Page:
The Quartet gets its nickname of “Dissonant” from the slow introduction (Adagio), with its series of tense and unresolved harmonic clashes. The tension is relieved when the Allegro proper starts, giving us a cheerful theme in C major, a key Mozart considered innocent in character. Taking a cue from, and even going beyond, the quartet style developed by Haydn, Mozart gives each of the four instruments an important role. The development fragments the main theme and puts it into the minor mode, before the recapitulation returns it to the sunny major key.

The slow second movement (Andante cantabile) explores the possibilities of lyrical song forms—including simultaneous duet singing and echoing lines between the violin and the cello—but always in the context of an ensemble working together rather than a soloist with subordinate accompaniment.

The Menuetto uses both imitative entries and strong unison passages. Mozart’s fertile imagination could always come up with a plethora of themes, but here he had set himself a challenge—to stick with one theme and use it in a variety of interesting ways. The central Trio starts dramatically in the minor, and even gives the cello a chance to sing the theme.

Mozart was not content with the predictable rondo for the finale (Allegro molto), so he wrote a passionate movement that combines sonata and rondo form. Themes recur, but are also developed in ways we would expect in a first movement. With staccatos, fast runs, and dramatic pauses, Mozart shows the unmistakable influence of his mentor, while at the same time displaying his own unique style.

Benjamin Britten is the featured composer for this year’s Maverick season, in honor of the hundredth anniversary of his birth. He is credited with revitalizing English opera, which had not seen any important composers since Henry Purcell (1659–1695). Britten’s opera Peter Grimes opened to great acclaim in 1945. Just months later, he wrote his String Quartet No. 2 in C Major, Op. 36, as a commission for the 250th anniversary of Purcell’s death. Later that year, Britten used a theme by Purcell in his Young People’s Guide to the Orchestra.

The opening Allegro is marked “calmo senza rigore,” calm and without rigor, and it does indeed start out that way, with unisons and octaves. But things change rapidly, and fast, forceful new thematic sections intervene in ways that are not at all relaxed. The wide leaps of the serene theme return several times, including at the end, to reassure us that calm will prevail.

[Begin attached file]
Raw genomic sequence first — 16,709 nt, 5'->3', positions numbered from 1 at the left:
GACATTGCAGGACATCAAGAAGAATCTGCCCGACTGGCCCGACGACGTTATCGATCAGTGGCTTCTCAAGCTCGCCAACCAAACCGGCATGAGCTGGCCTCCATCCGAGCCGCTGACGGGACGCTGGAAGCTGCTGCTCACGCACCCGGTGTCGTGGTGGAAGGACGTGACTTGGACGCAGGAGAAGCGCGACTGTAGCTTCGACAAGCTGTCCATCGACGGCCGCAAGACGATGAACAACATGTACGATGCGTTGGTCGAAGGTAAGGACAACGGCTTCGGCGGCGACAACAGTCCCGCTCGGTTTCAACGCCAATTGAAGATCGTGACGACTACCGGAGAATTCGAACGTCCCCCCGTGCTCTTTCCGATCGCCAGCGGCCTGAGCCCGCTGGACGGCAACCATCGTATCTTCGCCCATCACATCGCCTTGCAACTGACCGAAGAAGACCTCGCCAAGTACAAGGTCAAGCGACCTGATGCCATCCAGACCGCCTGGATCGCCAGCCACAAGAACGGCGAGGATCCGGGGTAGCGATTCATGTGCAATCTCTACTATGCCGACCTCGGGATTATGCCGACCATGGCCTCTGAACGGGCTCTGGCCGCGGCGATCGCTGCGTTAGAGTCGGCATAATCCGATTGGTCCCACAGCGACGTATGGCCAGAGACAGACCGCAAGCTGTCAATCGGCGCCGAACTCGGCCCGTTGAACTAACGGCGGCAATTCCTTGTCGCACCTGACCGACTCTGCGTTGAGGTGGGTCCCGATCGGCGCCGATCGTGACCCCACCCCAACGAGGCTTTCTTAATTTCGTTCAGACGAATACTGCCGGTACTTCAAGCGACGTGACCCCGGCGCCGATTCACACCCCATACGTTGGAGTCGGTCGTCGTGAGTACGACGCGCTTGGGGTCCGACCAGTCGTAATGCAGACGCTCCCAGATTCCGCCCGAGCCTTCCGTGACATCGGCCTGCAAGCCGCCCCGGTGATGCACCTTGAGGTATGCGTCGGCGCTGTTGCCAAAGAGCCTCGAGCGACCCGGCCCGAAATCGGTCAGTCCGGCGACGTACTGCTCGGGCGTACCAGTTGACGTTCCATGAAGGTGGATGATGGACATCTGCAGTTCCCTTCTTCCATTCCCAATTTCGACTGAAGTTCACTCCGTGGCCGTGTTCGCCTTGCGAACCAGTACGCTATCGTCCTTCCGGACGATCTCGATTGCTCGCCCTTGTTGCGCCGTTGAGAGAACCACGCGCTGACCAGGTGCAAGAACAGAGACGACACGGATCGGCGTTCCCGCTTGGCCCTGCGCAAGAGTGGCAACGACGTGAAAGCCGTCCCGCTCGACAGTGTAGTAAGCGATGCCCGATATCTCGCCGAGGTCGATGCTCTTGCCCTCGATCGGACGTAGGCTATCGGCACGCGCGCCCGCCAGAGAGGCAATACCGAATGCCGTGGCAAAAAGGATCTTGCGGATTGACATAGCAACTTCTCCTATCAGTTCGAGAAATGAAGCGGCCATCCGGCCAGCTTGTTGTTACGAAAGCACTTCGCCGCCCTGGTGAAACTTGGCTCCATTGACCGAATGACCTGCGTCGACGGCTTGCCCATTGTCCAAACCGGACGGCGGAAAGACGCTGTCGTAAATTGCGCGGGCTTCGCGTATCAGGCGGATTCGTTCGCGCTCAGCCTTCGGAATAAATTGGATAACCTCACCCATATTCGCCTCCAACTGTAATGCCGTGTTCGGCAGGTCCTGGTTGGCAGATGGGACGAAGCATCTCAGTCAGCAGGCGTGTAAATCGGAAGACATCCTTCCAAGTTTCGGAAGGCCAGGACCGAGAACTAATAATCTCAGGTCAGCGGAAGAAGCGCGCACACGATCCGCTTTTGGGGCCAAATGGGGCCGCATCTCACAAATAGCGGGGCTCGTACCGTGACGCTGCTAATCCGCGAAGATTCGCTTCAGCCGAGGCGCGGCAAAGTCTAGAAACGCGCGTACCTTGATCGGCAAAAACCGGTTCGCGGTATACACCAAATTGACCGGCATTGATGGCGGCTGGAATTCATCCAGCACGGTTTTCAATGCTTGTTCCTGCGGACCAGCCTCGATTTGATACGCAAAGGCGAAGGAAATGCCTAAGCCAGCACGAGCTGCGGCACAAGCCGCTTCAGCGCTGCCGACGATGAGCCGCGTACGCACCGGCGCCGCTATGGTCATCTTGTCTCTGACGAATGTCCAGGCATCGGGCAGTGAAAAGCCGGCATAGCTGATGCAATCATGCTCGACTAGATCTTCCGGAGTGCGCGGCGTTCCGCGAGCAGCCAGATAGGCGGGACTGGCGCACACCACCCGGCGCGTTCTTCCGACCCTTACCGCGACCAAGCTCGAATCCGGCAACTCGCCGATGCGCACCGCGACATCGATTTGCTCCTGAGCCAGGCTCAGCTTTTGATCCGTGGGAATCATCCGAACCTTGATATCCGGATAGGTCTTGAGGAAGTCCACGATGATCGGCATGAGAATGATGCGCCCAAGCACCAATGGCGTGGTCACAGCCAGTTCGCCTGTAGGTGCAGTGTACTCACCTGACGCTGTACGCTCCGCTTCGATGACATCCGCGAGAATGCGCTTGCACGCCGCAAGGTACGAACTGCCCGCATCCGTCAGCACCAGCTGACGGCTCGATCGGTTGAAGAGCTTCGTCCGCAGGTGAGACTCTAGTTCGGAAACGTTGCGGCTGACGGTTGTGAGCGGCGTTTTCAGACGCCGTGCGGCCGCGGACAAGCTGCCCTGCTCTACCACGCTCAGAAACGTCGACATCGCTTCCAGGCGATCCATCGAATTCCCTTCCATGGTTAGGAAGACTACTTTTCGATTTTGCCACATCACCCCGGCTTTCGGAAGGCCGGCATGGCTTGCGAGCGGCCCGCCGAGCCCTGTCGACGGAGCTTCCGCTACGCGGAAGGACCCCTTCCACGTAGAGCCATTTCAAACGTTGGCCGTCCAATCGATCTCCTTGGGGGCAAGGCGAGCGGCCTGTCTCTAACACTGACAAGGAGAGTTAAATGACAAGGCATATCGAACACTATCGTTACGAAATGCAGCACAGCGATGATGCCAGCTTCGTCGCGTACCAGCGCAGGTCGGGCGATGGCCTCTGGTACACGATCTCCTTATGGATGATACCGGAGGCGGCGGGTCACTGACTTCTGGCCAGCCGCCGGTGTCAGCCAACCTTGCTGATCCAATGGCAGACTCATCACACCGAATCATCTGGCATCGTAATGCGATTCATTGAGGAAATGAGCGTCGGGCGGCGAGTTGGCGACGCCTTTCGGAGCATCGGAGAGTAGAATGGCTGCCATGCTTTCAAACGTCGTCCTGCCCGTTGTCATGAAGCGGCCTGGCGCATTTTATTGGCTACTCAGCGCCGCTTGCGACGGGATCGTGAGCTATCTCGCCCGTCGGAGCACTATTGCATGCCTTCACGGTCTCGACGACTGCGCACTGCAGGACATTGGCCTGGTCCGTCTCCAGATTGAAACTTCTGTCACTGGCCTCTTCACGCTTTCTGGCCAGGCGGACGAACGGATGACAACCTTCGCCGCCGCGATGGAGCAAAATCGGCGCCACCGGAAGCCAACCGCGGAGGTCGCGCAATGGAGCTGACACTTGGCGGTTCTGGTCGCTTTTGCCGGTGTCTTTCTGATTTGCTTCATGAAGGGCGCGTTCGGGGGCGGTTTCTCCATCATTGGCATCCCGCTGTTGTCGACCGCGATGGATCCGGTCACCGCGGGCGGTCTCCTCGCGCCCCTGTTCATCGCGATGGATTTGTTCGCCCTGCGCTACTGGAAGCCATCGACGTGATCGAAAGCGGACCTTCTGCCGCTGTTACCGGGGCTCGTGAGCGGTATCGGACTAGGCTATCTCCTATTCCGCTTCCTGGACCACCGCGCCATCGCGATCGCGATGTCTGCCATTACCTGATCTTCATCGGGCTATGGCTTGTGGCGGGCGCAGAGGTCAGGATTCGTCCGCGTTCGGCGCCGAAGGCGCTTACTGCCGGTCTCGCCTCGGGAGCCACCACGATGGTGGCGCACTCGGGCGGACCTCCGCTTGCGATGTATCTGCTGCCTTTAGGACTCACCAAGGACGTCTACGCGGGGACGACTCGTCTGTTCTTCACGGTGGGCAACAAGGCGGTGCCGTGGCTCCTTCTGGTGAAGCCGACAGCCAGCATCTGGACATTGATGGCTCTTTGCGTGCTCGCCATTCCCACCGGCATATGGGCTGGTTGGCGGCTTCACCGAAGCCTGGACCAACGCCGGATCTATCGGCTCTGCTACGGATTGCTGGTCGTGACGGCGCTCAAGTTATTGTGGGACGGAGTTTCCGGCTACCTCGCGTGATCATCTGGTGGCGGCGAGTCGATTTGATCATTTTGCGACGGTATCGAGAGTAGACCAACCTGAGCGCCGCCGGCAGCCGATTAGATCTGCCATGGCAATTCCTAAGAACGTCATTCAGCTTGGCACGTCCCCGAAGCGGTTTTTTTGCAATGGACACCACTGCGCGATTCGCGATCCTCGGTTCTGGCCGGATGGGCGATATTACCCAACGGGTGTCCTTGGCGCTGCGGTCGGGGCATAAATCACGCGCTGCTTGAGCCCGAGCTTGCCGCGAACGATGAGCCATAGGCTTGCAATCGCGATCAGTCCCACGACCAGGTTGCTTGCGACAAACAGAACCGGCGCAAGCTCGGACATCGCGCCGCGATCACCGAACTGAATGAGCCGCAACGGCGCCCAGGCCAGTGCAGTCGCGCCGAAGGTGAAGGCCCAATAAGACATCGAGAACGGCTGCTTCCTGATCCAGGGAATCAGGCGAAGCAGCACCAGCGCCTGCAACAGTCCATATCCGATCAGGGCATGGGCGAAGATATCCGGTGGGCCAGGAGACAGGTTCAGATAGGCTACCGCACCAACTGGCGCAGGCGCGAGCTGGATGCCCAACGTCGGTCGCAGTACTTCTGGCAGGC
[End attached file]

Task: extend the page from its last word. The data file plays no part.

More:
Instead of a slow middle movement, Britten chooses to increase the intensity with a central Vivace (lively). Fast fragments of lines race forward, juxtaposed with pizzicato unisons and an occasional melodic violin line.

A chaconne, also known as a passacaglia, is a slow bass melody over which variations are written. Britten honors Purcell, the great composer of the British Baroque period, by using the archaic spelling that Purcell had used for his Chacony in G Minor for strings and basso continuo, a piece Britten had also arranged for orchestra. This movement is longer than the first two together. During its course, the theme is given to different voices, played in unison and in chordal harmony, and given a total of twenty-one different treatments. Individual instruments are given cadenzas between some of the variations. The first violin introduces the last three variations, and in so doing firmly establishes the key of C major.

Giuseppe Verdi was preparing his opera Aida for performance in Naples in 1873 when the stars of the show became ill. To pass the time until they recovered, he wrote a string quartet. He had it performed privately for friends, and only later decided to publish it. The String Quartet in E Minor is his only work in the form, and one of his very few purely instrumental pieces.

The Allegro opens with a dramatic theme, which is immediately developed. The second subject (in G major) provides a dreamy but brief respite before the urgency of the first theme returns. This pattern repeats up to the final flourish.

A lopsided waltz opens the slow movement (Andantino). The key is C major, but the many accidentals (sharps and flats) in the melody take it far from the usually cheery sound we expect of that key. It has been said of Verdi that his music is diatonic (i.e., in a regular key) in the structure, but chromatic in the details. As in the first movement, a short section with very different character—here fast, staccato, minor, and written in triplets—interrupts the action for short periods.

Most string quartets have four movements, with three in duple meter (e. g., 4/4) and one, the scherzo or minuet, in triple meter (e. g., 3/4 or 6/8). Verdi’s string quartet has two movements in triple meters, neither of which is called a scherzo. The third movement (Prestissimo) has the ABA structure and dancing lilt of a scherzo. An intense staccato A section frames the central trio, which offers a gently swaying tune accompanied by pizzicato (plucked) strings.

The last movement (Scherzo: Fuga) is the one actually labeled Scherzo, even though it uses a duple meter. Each instrument introduces the staccato theme in turn, building to a full texture. Contrapuntal passages contrast with sections where all four voices play together. The intensity builds up with an accelerando finish and an emphatic final cadence.

All program notes are copyright Miriam Villchur Berg. It is permissible to quote short excerpts for reviews. For permission to quote more extensive portions, or to copy,  publish, or make other use of these program notes, please contact her at miriam@hvc.rr.com